Democratic Unionist Party (DUP) MP Sammy Wilson said that there is no reason that the TRNC cannot be accepted by the UN as an independent state.
Wilson wrote an article titled “Cyprus needs its own Good Friday Agreement” for the policy news site “Politics Home”.
In his article, Wilson noted “If in the future there is a scope for reintegration, an agreement like the Belfast/Good Friday agreement would allow for that.
In an attempt to find a political solution to the troubles of the past, the Belfast/Good Friday Agreement was negotiated and designed to bring about a peaceful resolution to sectarian violence and establish a democratic means for resolving the territorial problems we faced. The Agreement was supported in both Northern Ireland and the Republic of Ireland. It enshrines the democratic principles which maintain peace on the island, important cross-border relationships, and creates shared institutions between the UK and the Republic of Ireland. The principle of consent drives these arrangements.
When I look at the recent history of Cyprus it is easy to draw parallels between the island of Cyprus and the island of Ireland. Both islands have communities that are deeply divided and have suffered from intense sectarian violence along religious and political lines.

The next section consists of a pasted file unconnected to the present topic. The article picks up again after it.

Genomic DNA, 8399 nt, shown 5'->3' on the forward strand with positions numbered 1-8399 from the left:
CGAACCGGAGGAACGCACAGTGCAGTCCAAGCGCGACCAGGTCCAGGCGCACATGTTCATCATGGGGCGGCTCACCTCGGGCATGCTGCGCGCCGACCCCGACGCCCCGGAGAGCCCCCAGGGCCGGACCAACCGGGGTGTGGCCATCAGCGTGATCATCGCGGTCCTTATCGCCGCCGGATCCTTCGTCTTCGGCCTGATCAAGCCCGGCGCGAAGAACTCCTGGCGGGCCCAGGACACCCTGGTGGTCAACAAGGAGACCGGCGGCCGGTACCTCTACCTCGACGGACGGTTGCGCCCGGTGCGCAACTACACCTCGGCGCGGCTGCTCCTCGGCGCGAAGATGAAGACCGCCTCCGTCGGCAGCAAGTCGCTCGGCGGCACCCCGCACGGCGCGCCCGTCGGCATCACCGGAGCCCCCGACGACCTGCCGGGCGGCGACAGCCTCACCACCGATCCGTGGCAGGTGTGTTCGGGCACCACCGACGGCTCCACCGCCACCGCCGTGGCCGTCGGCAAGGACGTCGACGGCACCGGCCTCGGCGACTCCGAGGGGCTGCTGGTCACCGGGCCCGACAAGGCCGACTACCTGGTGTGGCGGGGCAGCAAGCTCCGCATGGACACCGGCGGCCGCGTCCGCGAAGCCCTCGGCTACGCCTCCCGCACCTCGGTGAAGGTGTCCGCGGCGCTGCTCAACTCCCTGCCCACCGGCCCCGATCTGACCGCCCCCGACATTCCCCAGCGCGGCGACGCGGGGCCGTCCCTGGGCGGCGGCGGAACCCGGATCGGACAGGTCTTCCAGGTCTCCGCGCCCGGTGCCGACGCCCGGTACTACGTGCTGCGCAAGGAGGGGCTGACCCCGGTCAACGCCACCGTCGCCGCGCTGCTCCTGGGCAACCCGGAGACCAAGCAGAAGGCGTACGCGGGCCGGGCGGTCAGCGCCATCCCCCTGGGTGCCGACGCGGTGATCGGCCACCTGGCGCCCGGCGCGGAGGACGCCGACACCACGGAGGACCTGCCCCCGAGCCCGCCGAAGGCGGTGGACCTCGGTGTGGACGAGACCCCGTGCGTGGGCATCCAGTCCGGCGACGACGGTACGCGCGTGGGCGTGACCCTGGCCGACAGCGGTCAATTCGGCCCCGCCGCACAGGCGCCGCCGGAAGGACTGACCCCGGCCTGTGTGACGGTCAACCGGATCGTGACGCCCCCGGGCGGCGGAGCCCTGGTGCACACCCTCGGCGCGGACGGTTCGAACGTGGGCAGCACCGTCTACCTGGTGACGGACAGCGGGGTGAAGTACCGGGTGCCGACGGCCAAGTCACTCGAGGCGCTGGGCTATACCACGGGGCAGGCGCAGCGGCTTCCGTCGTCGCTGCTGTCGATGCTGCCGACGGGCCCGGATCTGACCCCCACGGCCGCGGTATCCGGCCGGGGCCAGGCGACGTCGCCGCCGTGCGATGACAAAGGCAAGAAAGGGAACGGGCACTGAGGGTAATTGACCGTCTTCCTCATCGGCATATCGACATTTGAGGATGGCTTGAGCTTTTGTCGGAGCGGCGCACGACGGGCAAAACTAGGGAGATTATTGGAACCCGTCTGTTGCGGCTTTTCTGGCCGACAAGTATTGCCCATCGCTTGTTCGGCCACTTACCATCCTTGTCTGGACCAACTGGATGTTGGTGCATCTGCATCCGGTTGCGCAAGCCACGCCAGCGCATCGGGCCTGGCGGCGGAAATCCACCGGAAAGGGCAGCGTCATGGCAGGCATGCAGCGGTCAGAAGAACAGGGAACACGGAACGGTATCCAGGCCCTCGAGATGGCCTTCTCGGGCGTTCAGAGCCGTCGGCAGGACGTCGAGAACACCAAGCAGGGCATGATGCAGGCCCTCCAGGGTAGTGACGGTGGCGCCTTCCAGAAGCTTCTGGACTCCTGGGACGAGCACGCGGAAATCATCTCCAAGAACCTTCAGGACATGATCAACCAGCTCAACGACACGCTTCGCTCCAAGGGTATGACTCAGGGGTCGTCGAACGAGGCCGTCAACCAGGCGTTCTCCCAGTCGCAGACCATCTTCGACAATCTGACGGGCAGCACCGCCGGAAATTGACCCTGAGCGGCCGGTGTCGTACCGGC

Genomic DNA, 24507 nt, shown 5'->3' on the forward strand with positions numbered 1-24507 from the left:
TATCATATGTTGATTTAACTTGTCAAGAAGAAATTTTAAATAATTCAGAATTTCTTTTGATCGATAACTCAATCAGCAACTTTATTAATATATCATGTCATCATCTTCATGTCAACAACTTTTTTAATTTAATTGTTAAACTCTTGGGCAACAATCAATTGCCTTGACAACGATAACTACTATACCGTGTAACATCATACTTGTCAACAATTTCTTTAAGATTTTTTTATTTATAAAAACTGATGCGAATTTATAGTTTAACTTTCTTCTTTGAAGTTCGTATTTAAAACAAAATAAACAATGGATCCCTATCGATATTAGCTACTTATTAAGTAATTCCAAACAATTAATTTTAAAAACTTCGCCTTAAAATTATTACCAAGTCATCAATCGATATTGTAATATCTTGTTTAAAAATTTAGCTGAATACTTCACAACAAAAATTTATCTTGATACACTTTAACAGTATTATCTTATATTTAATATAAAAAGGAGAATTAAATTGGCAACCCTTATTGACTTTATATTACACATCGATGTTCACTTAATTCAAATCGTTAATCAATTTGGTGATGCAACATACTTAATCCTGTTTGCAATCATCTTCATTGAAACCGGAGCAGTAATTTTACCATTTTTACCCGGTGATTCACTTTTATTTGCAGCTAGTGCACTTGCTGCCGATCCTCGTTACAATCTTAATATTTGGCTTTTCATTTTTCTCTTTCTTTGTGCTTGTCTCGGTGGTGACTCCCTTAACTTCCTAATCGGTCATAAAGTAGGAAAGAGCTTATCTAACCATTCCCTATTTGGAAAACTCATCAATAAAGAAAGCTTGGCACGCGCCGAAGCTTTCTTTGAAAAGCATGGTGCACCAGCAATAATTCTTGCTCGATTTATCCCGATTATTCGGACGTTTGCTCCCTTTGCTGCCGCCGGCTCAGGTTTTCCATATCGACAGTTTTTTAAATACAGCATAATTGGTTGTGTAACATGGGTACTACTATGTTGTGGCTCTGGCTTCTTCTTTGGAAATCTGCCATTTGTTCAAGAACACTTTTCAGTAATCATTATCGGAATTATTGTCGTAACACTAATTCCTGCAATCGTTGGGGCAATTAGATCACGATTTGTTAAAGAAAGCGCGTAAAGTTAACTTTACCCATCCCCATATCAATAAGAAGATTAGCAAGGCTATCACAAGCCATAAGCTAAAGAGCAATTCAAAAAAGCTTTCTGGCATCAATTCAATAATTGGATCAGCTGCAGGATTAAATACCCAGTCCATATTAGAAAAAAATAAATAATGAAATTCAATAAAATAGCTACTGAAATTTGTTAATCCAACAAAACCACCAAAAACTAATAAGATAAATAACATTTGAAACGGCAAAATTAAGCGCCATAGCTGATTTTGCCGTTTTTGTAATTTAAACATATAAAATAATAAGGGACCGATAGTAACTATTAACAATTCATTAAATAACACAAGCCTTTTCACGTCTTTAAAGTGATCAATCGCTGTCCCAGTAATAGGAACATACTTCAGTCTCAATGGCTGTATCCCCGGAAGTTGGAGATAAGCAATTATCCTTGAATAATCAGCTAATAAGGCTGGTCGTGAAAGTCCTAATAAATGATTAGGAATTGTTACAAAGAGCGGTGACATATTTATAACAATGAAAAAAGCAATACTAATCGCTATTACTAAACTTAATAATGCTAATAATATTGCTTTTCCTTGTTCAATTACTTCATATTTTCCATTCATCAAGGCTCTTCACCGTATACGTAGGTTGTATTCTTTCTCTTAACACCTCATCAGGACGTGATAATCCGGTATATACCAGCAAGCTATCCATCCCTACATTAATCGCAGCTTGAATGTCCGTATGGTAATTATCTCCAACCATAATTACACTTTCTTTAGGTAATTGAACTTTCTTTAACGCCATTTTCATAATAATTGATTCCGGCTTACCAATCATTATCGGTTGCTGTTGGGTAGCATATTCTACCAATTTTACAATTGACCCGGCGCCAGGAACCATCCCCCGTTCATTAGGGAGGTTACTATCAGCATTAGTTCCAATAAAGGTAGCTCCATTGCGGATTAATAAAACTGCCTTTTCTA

Furthermore, in his article, Wilson stressed “It is my belief that the lessons we have learnt from the Belfast/Good Friday Agreement and the ending of the Troubles can be applied to Cyprus and help to find a political resolution to the ongoing Cyprus issue.
There is no reason, that I can see, that the TRNC cannot be accepted by the UN as an independent state; indeed, the 2010 International Court of Justice decision regarding Kosovo’s independence should grant further legality to the TRNC’s request. If in the future there is a scope for reintegration, an agreement like the Belfast/Good Friday agreement would allow for that.
The sensible choice would be for a mediator nation to broker this agreement between the Turkish and Greek Cypriots. I believe that the UK could fulfil this role. We have historically been one of the most influential nations in the region, we governed Cyprus before its independence in the 1960’s, and we are party to the Belfast/Good Friday Agreement, which could act as a template for a future and lasting peace treaty in Cyprus. Not only are we a guarantor power of the island of Cyprus and both its communities, we also have an international responsibility as a permanent member of the UN Security Council.
What is clear though is that the ongoing divide and the UN-enforced ceasefire cannot continue. It is not a healthy situation for Cyprus or the strategically important Eastern Mediterranean. Peace is always a worthy outcome, and it is something which should be pursued”.
Source: TRNC Public Information Office